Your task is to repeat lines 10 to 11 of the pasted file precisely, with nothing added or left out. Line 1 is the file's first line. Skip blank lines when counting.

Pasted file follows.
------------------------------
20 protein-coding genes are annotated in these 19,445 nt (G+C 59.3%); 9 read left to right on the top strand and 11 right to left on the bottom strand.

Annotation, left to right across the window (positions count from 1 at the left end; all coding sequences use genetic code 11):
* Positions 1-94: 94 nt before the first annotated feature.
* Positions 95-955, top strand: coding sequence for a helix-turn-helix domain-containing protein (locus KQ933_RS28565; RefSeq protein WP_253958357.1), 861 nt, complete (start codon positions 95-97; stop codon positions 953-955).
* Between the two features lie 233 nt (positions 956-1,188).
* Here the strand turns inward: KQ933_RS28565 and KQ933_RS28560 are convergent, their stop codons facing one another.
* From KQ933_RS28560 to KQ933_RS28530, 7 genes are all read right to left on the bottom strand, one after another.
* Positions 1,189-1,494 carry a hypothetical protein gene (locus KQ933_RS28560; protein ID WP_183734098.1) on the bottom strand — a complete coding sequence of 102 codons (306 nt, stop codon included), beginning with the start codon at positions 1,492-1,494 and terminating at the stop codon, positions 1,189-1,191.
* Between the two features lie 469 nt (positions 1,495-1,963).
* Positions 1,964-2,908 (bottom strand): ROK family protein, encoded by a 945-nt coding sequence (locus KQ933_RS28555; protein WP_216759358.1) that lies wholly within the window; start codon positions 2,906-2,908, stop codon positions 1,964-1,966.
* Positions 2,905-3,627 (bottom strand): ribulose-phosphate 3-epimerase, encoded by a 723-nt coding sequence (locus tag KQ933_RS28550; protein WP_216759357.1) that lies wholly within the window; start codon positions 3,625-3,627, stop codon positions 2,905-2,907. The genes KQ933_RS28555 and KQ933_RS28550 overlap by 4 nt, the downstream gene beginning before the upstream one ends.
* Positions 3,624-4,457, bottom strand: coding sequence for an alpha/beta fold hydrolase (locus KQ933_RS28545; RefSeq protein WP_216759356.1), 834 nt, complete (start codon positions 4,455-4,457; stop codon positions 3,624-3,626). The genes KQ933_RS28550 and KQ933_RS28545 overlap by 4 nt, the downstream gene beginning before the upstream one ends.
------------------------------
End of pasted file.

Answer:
* Positions 1,964-2,908 (bottom strand): ROK family protein, encoded by a 945-nt coding sequence (locus KQ933_RS28555; protein WP_216759358.1) that lies wholly within the window; start codon positions 2,906-2,908, stop codon positions 1,964-1,966.
* Positions 2,905-3,627 (bottom strand): ribulose-phosphate 3-epimerase, encoded by a 723-nt coding sequence (locus tag KQ933_RS28550; protein WP_216759357.1) that lies wholly within the window; start codon positions 3,625-3,627, stop codon positions 2,905-2,907. The genes KQ933_RS28555 and KQ933_RS28550 overlap by 4 nt, the downstream gene beginning before the upstream one ends.